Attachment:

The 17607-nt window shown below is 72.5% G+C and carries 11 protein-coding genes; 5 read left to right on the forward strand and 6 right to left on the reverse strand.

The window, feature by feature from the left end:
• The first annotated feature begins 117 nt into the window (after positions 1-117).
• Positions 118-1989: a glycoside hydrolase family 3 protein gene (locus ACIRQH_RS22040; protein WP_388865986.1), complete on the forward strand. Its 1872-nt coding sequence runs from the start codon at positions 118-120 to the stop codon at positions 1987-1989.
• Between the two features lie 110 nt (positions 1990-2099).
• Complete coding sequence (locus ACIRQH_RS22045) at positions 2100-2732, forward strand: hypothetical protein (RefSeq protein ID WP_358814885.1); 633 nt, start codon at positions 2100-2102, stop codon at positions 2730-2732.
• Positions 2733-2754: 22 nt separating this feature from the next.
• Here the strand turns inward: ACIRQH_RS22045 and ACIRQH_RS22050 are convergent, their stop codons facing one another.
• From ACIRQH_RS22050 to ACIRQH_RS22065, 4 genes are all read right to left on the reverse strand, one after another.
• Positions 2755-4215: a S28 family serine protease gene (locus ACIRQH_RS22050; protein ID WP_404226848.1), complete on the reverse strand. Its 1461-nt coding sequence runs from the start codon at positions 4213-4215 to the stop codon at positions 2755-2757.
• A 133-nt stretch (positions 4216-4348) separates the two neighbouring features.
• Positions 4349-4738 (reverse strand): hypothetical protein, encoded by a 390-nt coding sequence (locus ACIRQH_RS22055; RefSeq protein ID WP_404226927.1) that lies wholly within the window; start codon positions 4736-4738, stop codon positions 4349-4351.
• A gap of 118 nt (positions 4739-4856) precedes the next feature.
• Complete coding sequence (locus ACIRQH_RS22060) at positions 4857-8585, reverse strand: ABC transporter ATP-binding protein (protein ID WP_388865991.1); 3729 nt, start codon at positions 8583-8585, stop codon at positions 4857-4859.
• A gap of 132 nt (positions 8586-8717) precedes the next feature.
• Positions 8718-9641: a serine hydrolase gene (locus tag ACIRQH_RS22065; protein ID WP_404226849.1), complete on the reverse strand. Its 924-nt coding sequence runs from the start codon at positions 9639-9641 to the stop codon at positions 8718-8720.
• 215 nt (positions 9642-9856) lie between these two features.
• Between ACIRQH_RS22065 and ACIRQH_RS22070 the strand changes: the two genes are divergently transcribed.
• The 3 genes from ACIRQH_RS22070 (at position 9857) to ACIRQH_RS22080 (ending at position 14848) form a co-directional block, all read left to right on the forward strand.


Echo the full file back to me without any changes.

The 17607-nt window shown below is 72.5% G+C and carries 11 protein-coding genes; 5 read left to right on the forward strand and 6 right to left on the reverse strand.

The window, feature by feature from the left end:
• The first annotated feature begins 117 nt into the window (after positions 1-117).
• Positions 118-1989: a glycoside hydrolase family 3 protein gene (locus ACIRQH_RS22040; protein WP_388865986.1), complete on the forward strand. Its 1872-nt coding sequence runs from the start codon at positions 118-120 to the stop codon at positions 1987-1989.
• Between the two features lie 110 nt (positions 1990-2099).
• Complete coding sequence (locus ACIRQH_RS22045) at positions 2100-2732, forward strand: hypothetical protein (RefSeq protein ID WP_358814885.1); 633 nt, start codon at positions 2100-2102, stop codon at positions 2730-2732.
• Positions 2733-2754: 22 nt separating this feature from the next.
• Here the strand turns inward: ACIRQH_RS22045 and ACIRQH_RS22050 are convergent, their stop codons facing one another.
• From ACIRQH_RS22050 to ACIRQH_RS22065, 4 genes are all read right to left on the reverse strand, one after another.
• Positions 2755-4215: a S28 family serine protease gene (locus ACIRQH_RS22050; protein ID WP_404226848.1), complete on the reverse strand. Its 1461-nt coding sequence runs from the start codon at positions 4213-4215 to the stop codon at positions 2755-2757.
• A 133-nt stretch (positions 4216-4348) separates the two neighbouring features.
• Positions 4349-4738 (reverse strand): hypothetical protein, encoded by a 390-nt coding sequence (locus ACIRQH_RS22055; RefSeq protein ID WP_404226927.1) that lies wholly within the window; start codon positions 4736-4738, stop codon positions 4349-4351.
• A gap of 118 nt (positions 4739-4856) precedes the next feature.
• Complete coding sequence (locus ACIRQH_RS22060) at positions 4857-8585, reverse strand: ABC transporter ATP-binding protein (protein ID WP_388865991.1); 3729 nt, start codon at positions 8583-8585, stop codon at positions 4857-4859.
• A gap of 132 nt (positions 8586-8717) precedes the next feature.
• Positions 8718-9641: a serine hydrolase gene (locus tag ACIRQH_RS22065; protein ID WP_404226849.1), complete on the reverse strand. Its 924-nt coding sequence runs from the start codon at positions 9639-9641 to the stop codon at positions 8718-8720.
• 215 nt (positions 9642-9856) lie between these two features.
• Between ACIRQH_RS22065 and ACIRQH_RS22070 the strand changes: the two genes are divergently transcribed.
• The 3 genes from ACIRQH_RS22070 (at position 9857) to ACIRQH_RS22080 (ending at position 14848) form a co-directional block, all read left to right on the forward strand.